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People have been banned from a stretch of Eastney beach by defence giant Qinetiq.

The firm has put 'keep out' signs up on a section of beach it owns which is traditionally used by naturists.

It is the latest move in a long-running battle between Qinetiq and Portsmouth City Council over a planned development of 131 homes on the Fraser Range land overlooking the beach.

The two sides have been locked in a legal dispute about the rights over a stretch of land leading to the development site.

Qinetiq offered guaranteed public access to the beach if city leaders signed a deed which would allow them to widen the access road - meaning the flats scheme could go ahead. But so far the two sides have not been able to reach an agreement.

Now Qinetiq says it is looking at alternative uses for the site, which could see it returned to its former use as employment land. They say restricting access to the beach is part of their preparation - and keeps out vandals.

The move has angered beach-goers. Mike Houlsby, from Eastney Naturist Group, said: 'I think it is the wrong thing to do and sends out the wrong message. It doesn't seem like commercial negotiations, it is more like a fit of pique.'

As reported, naturists fought against the development amid fears Qinetiq will ban them from the beach if it goes ahead.

Eastney ward councillor Luke Stubbs, Conservative, said: 'Any redevelopment of the land is years away, so what harm is there in letting people use the area in front of what are now empty buildings?'

The firm says it will still guarantee public access to the beach if the council signs the deed allowing the residential development to move forward.

Spokeswoman Claire Scotter said: 'Qinetiq included a legally water-tight agreement for open public access to the beach within the deed in July 2008. However the cabinet has refused to grant the deed on a number of occasions, against the advice of its own legal team. The decisions of the cabinet are driving us to consider the site for re-use for employment.'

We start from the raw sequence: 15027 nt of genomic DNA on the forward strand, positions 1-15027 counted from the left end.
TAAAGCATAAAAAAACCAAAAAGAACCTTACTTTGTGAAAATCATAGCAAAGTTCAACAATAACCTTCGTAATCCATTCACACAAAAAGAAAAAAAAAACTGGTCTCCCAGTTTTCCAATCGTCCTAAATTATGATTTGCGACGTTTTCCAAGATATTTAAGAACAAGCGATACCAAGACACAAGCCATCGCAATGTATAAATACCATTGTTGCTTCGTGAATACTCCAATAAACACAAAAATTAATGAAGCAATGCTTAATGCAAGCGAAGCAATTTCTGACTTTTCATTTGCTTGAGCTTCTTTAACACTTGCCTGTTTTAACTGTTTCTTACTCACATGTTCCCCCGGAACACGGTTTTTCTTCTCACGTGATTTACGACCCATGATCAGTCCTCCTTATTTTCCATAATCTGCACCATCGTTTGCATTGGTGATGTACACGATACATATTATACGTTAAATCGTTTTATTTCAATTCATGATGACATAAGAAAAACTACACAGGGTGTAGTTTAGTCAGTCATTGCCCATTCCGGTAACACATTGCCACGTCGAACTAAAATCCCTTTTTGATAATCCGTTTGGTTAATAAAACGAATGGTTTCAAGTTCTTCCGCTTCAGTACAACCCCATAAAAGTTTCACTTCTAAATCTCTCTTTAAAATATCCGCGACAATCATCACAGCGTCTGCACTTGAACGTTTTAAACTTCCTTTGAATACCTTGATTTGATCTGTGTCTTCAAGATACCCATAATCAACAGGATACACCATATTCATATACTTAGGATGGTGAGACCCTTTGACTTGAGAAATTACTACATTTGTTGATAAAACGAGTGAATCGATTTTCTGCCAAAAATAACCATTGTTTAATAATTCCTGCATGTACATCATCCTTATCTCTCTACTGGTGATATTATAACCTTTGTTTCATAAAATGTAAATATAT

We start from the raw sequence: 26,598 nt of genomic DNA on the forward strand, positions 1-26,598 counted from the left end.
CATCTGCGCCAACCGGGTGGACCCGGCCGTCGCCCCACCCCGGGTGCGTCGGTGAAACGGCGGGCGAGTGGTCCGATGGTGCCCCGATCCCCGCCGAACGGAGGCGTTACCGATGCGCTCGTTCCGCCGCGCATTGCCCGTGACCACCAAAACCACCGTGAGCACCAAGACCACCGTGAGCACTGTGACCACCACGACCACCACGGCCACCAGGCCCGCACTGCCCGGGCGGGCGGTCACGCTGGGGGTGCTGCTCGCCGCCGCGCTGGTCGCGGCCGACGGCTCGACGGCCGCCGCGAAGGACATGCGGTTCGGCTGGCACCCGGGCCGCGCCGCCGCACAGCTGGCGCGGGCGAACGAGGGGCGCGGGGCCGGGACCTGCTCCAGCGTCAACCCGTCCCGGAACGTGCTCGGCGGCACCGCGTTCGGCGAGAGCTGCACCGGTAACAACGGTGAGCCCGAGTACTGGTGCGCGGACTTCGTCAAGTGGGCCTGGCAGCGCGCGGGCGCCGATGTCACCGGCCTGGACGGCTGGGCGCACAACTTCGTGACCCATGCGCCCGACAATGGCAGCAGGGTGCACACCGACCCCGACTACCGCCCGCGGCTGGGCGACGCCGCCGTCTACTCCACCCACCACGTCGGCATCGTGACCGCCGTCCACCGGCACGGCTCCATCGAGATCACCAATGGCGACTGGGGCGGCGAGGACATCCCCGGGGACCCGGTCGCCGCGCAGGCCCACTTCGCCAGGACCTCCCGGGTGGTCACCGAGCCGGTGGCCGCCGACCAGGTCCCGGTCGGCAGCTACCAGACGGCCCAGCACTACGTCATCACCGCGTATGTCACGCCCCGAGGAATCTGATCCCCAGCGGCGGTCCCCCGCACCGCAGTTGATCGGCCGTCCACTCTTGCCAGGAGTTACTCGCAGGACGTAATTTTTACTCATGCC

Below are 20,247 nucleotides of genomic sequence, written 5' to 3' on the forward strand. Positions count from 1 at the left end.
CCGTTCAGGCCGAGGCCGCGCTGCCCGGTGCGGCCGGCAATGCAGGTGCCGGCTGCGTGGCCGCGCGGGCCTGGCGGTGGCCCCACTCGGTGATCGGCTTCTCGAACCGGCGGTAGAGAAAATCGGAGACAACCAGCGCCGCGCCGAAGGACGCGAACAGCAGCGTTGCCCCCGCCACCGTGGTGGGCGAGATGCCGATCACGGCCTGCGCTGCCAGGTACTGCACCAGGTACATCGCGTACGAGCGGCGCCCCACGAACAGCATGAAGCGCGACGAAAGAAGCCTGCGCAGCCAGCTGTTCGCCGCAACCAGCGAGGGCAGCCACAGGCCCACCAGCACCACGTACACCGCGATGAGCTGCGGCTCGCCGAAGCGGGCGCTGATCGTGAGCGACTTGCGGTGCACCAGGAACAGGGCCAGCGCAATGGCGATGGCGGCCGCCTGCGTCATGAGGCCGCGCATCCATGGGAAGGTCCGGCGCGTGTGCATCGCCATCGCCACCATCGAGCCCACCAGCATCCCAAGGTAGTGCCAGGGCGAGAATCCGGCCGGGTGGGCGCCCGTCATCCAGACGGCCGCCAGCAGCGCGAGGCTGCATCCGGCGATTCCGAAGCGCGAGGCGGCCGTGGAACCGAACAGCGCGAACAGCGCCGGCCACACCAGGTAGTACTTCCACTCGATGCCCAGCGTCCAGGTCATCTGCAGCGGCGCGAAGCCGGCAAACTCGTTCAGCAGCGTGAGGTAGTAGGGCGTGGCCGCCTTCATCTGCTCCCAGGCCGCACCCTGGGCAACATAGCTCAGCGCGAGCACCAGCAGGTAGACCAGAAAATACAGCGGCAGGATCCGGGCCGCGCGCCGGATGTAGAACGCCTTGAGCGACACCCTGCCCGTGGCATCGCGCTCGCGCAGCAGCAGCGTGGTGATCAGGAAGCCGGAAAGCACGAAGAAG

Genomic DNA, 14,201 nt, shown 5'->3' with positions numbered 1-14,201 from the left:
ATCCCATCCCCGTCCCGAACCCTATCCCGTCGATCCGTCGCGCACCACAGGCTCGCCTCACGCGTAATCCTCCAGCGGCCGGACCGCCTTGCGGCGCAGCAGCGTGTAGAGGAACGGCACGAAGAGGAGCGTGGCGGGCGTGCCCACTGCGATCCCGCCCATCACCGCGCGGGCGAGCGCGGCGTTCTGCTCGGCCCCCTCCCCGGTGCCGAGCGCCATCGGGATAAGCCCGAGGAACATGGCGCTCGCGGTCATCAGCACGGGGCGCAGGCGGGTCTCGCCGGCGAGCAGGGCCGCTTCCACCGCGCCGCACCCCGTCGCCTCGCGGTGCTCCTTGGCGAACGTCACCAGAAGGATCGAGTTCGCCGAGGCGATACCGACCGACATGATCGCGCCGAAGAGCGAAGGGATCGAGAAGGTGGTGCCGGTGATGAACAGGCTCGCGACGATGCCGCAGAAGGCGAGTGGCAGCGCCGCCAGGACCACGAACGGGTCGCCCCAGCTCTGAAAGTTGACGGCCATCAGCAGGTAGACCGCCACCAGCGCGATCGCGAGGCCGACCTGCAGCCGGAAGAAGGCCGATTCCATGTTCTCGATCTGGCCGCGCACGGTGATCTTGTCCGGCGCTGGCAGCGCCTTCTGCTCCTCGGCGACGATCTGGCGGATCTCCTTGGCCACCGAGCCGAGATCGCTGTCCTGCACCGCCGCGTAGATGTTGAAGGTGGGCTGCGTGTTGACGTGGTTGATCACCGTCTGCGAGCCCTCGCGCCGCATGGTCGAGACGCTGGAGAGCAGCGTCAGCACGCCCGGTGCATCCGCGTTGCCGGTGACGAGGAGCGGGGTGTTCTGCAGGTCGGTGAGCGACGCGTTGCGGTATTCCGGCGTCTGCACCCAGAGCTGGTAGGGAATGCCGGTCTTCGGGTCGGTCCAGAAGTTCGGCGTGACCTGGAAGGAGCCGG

Council leader Gerald Vernon-Jackson said: 'I understand we have done everything we should. I understand we had come to a conclusion with them which guaranteed public access. The council has stuck to it so I hope they do as well.'


The beach at Eastney was originally handed over to the Ministry of Defence by the people of Portsmouth so defences could be built to protect the Solent during the Second World War.

After the war, the beach remained property of the MoD and passed to Qinetiq when it developed as a private company.

It has never been officially designated a nudist beach, although it has been used by naturists dating back more than 40 years.

When Qinetiq earmarked the land for development it sparked fears nudists would be banned.

The Eastney Naturist Group has always maintained it was unfair that they could be prevented from using a beach which originally belonged to the public.

Qinetiq says it has no power to designate the land for use by naturists, but until now has said it can be used by all members of the public. The firm now says if uses the land for employment it would not condone naturism as it could offend employees.

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